- Status Report
- Dec 3, 2022
NASA Mars Rover Status 16 Apr 2004
Opportunity Status for sols 81 and 82 Record-Setting Drive posted Apr. 17, 1:00 pm PDT
Three days after switching to new software with mobility-enhancing features, NASA’s Opportunity shattered the record for a single day’s driving on Mars. The rover covered 140.9 maters (462 feet) during its 82nd sol on Mars, ending at 2:15 p.m. PDT, Saturday, May 17. That is about 40 meters farther than either the best previous one-day drive, by Opportunity two weeks ago, or the total distance covered by NASA’s smaller Sojourner rover during its entire three-month mission in 1997.
The first 55 meters (180 feet) was done as a “blind” guided drive based on images acquired previously. Speed during that session averaged 120 meters (394 feet) per hour. For the rest, Opportunity used autonomous navigation, watching for obstacles, choosing its own path, and averaging 40 meters (131 feet) per hour. After the drive, the rover took forward-looking images for planning the next drive.
On the previous martian day, sol 81, Opportunity awoke with its alpha particle X-ray spectrometer on a soil target called “Beagle Burrow” inside a trench the rover had dug on sol 73. The rover removed the instrument arm, stowed it, then backed up to image the trench before driving toward a crater nicknamed “Fram Crater.” Opportunity then completed a 7.5-meter (24.6-foot) drive to a trough to image a rock outcrop within it with the panoramic camera. After a bit of guided driving, the rover set out using its autonomous navigation. The sol 81 drive totaled more than 40 meters (131 feet).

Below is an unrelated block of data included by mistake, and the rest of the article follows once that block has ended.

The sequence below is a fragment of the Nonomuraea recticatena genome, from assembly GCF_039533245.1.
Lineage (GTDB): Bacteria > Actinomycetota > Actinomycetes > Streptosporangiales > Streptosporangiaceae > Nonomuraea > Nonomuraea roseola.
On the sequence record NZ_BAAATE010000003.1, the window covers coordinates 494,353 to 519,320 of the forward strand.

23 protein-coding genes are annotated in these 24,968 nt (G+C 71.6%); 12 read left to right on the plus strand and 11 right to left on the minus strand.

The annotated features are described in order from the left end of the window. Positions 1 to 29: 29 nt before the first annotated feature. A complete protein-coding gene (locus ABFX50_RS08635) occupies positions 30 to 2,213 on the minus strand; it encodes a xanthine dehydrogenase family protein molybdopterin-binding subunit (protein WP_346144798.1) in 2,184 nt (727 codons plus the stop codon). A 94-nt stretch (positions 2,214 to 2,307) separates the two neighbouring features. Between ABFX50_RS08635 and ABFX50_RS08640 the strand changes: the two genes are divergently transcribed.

Nearly reaching the second of four waypoints on the way to Fram Crater, the rover imaged its new surroundings to identify any future driving hazards. An afternoon nap preceded sol 81’s final science session, atmospheric observations with the miniature thermal emission spectrometer and the panoramic camera.
Rover controllers devoted sol 82 to driving after some morning atmospheric observations and a quick look back with the panoramic camera. The record-setting run took three hours — a good time for a marathon. It brought Opportunity to within about 90 meters (295 feet) of Fram Crater. It also took Opportunity over the 600-meter threshold, a criterion that had been set for at least one of the Mars Exploration Rovers to achieve in order for the mission to be called a success. Opportunity has now traveled 627.7 meters (0.39 mile). Spirit passed the 600-meter threshold two weeks ago.
Rover wake-up music for sol 82 was “I Would Walk 500 Miles,” by Less Than Jake (originally by the Proclaimers).
For sol 83, ending at 2:54 p.m. PDT, Sunday, April 18, another drive day is planned for Opportunity, with a goal of getting the rover close to Fram Crater. Scientists then plan to use Opportunity for some investigations of that location.